This past August, Ms. Nicolas-Lewis spoke again at an intimate conversation with the Filipino American Press Club of New York. In the following video, prepared by New York Balita and shot at the Jeepney GastroPub, she explains her political stance to a group of mostly young people and interested insiders:

BIOGRAPHY | Loida Nicolas Lewis served as Chair and CEO of TLC Beatrice International, a $2 billion multinational food company with operations all across Europe, from 1994-2000. She assumed the leadership of one of the largest companies in the U.S. after the death of her husband, the African-American, Wall Street financier Reginald F. Lewis, and won over a skeptical business community by moving quickly to sell assets including the corporate jet, paying down debt, downsizing the New York corporate staff by 50 percent and increasing earnings. After successfully running the company for six years, she completed the sale of TLC Beatrice and its related businesses in 2000, achieving a 35 percent on investment for its shareholders.

In 1987, her late husband, Reginald, a Harvard Law graduate, had bid for and won the international operations of Beatrice International in a $1 billion leveraged buyout that at the time was the largest of its kind. In 1992, he was listed by Forbes Magazine as among the 400 wealthiest Americans. In 1995, Loida appeared on the cover of Working Woman magazine as the Top Business Woman in America.

Currently, Loida is Chair and CEO of TLC Beatrice, LLC, a family investment firm. A lawyer by profession, admitted to practice in the Philippines and New York, she was the first Filipina woman to pass the New York bar without attending law school in the United States.

After having won her discrimination case against the US Immigration and Naturalization Service in 1987 and been awarded three years pay back, Loida served for ten years as General Attorney with the INS. She co-authored "Hot to Get A Green Card," now in its 10th edition and a best-seller in its genre.

Loida is Chair of the Reginald F. Lewis Foundation, which has donated millions of dollars to Harvard Law School, the Reginald F. Lewis Museum of Maryland's African-American History and Culture, and Virginia State University. There is a Reginald F. Lewis International Law building at Harvard and the Reginald F. Lewis School of Business at Virginia State University.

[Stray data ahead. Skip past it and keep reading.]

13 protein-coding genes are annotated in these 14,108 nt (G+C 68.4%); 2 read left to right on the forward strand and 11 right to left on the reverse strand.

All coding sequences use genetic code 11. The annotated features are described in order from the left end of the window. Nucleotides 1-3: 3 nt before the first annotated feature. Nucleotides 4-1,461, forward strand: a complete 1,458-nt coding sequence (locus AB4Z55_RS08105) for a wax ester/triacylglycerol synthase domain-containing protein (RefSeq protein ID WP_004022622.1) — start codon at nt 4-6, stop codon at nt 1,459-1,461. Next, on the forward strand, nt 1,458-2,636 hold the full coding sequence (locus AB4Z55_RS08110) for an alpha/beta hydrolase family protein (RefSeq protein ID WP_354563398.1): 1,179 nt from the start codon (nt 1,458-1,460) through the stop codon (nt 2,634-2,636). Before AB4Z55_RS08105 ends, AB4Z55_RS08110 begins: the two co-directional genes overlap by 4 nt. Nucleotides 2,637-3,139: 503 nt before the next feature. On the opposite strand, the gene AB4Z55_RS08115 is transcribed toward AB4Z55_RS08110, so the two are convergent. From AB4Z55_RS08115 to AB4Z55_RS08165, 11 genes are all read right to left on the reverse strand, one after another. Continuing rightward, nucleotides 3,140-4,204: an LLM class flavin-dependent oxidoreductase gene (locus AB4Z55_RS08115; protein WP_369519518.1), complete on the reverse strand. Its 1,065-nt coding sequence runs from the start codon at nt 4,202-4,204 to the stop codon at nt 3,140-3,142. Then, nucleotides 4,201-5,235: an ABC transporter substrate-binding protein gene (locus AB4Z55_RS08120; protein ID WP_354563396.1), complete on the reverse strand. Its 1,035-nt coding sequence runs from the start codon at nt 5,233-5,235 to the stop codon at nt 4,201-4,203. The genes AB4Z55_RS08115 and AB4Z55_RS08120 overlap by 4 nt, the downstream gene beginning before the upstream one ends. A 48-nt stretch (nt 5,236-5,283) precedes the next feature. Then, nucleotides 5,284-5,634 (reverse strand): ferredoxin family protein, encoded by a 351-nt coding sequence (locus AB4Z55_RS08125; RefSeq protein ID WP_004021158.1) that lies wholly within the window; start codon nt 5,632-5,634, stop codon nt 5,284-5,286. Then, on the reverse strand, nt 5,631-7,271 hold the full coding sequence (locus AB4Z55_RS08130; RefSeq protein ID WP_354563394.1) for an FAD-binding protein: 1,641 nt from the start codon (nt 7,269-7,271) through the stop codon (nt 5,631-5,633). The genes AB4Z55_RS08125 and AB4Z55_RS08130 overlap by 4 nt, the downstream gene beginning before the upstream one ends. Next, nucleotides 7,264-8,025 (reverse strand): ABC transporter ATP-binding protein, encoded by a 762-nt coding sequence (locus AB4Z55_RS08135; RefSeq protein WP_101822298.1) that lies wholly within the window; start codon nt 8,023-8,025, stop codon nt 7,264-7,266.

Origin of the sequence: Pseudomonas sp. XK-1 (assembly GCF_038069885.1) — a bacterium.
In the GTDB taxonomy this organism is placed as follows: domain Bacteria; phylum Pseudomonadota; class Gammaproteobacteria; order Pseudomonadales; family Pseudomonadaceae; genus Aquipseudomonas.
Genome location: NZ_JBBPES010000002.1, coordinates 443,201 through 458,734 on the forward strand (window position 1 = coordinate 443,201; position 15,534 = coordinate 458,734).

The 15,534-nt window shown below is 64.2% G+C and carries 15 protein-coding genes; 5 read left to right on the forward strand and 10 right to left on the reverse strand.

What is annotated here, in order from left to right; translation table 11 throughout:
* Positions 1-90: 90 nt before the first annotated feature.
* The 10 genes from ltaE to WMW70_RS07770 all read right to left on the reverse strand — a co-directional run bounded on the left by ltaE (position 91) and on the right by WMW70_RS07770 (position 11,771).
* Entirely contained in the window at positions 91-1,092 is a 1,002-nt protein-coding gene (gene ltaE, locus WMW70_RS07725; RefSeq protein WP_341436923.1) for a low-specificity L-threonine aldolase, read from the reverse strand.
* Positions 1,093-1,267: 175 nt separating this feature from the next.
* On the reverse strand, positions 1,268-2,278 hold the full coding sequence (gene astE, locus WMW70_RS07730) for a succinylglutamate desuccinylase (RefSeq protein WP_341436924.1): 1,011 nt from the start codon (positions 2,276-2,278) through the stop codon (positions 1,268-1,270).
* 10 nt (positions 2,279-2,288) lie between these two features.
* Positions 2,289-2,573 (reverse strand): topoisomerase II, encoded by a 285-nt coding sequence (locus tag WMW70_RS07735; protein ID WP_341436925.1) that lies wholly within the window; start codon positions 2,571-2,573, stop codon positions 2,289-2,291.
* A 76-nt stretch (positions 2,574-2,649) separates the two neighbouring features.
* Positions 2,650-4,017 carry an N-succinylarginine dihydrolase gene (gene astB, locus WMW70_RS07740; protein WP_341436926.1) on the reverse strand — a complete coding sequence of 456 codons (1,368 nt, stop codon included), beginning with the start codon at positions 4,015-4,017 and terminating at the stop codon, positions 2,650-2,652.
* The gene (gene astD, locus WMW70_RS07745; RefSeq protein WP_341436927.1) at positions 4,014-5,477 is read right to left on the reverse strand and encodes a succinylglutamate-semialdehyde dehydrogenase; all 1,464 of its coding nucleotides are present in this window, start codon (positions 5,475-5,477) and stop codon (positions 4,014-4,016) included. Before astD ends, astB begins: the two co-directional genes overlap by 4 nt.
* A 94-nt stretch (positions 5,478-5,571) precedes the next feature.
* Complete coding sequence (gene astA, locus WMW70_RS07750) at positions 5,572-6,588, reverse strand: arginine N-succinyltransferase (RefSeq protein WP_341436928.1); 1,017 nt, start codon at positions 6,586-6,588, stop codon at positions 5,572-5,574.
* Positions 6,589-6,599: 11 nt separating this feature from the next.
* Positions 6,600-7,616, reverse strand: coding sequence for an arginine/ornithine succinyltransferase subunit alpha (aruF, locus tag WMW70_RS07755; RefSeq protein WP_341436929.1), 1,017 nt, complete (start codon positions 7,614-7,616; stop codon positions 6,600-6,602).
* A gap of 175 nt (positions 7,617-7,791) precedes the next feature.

She also supports Asian American Legal Defense and Education Fund, Asian Pacific American Legal Center, Asian Pacific Islander Coalition on HIV/AIDS, Asian Pacific American Film, Asian American Arts Alliance, Asian American Federation of New York, Asian American Foundation, Diversity Theater and Ma-Yi Theater.

Loida was recently elected to the Board of Directors of the National Catholic Reporter and the Apollo Theater Foundation.

She has two daughters, both cum laude A.B. graduates of Harvard University; Leslie is an actor and Christina is a freelance writer following a five-year stint as a columnist for the Wall Street Journal. She has three grandchildren, Christian, Savilla, Calvin and two sons-in-law, Gavin Sword and Dan Halpern.

Tuesday, September 3, 2013

INTERNATIONAL JOURNALISM SEMINAR | Is it worth reporting names and naming extremely sensitive areas that could put LGBT at real risk?

You don't have to take my word for it.

You can read all about the seminar I organized on international journalism story coverage of LGBT issues and human rights from a two-time NLGJA Excellence in Journalism Award winner who attended the session.

A former radio journalist and a first-time novelist who won an NLGJA Award for a radio conversation between Edmund White and David Leavitt, writer David Swatling looks back on his experiences at this year's NLGJA National Convention and 9th LGBT Media Summit entitled "Boston: Uncommon."  Swatling somehow found time to jot down his thoughts about the panel discussions and breakout sessions he attended in Boston while he was participating in a mystery writers' convention soon after the NLGJA convention.

You see, Swatling has just completed writing his first novel Calvin's Head, a psychological thriller set in Amsterdam where he is based.

Roberta Sklar (IGHLRC), Jeb Sharp (PRI's The World), Charles M. Sennott (Global Post), Michael Luongo, me, Kevin Douglas Grant (Global Post)

Swatling attended numerous sessions at the NLGA 13 conference. He especially liked a session about gay comic book artists and another session on how the media can serve LGBT people over the age of 50. He also attended the session I organized.